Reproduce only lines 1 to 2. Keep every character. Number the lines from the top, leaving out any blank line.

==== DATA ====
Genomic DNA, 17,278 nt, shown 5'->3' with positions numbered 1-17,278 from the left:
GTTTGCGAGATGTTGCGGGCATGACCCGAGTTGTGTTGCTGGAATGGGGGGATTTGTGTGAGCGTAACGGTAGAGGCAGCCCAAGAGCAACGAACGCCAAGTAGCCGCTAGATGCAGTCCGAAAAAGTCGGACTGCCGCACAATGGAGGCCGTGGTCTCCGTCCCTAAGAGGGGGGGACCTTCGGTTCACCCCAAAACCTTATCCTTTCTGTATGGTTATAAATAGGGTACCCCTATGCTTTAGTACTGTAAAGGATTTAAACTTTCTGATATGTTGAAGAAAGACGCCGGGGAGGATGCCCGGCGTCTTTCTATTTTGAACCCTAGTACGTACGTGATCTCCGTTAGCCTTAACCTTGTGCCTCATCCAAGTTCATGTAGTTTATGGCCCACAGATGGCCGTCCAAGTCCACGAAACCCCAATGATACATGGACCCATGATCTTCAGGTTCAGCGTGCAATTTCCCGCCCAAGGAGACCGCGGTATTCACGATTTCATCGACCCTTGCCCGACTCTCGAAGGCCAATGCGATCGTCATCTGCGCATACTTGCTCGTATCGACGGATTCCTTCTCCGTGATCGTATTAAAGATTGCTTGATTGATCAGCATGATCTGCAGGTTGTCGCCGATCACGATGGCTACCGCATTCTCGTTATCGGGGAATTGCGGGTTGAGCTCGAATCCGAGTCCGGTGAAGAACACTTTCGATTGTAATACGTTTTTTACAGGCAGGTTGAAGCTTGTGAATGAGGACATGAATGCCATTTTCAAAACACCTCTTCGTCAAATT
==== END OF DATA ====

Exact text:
Genomic DNA, 17,278 nt, shown 5'->3' with positions numbered 1-17,278 from the left:
GTTTGCGAGATGTTGCGGGCATGACCCGAGTTGTGTTGCTGGAATGGGGGGATTTGTGTGAGCGTAACGGTAGAGGCAGCCCAAGAGCAACGAACGCCAAGTAGCCGCTAGATGCAGTCCGAAAAAGTCGGACTGCCGCACAATGGAGGCCGTGGTCTCCGTCCCTAAGAGGGGGGGACCTTCGGTTCACCCCAAAACCTTATCCTTTCTGTATGGTTATAAATAGGGTACCCCTATGCTTTAGTACTGTAAAGGATTTAAACTTTCTGATATGTTGAAGAAAGACGCCGGGGAGGATGCCCGGCGTCTTTCTATTTTGAACCCTAGTACGTACGTGATCTCCGTTAGCCTTAACCTTGTGCCTCATCCAAGTTCATGTAGTTTATGGCCCACAGATGGCCGTCCAAGTCCACGAAACCCCAATGATACATGGACCCATGATCTTCAGGTTCAGCGTGCAATTTCCCGCCCAAGGAGACCGCGGTATTCACGATTTCATCGACCCTTGCCCGACTCTCGAAGGCCAATGCGATCGTCATCTGCGCATACTTGCTCGTATCGACGGATTCCTTCTCCGTGATCGTATTAAAGATTGCTTGATTGATCAGCATGATCTGCAGGTTGTCGCCGATCACGATGGCTACCGCATTCTCGTTATCGGGGAATTGCGGGTTGAGCTCGAATCCGAGTCCGGTGAAGAACACTTTCGATTGTAATACGTTTTTTACAGGCAGGTTGAAGCTTGTGAATGAGGACATGAATGCCATTTTCAAAACACCTCTTCGTCAAATT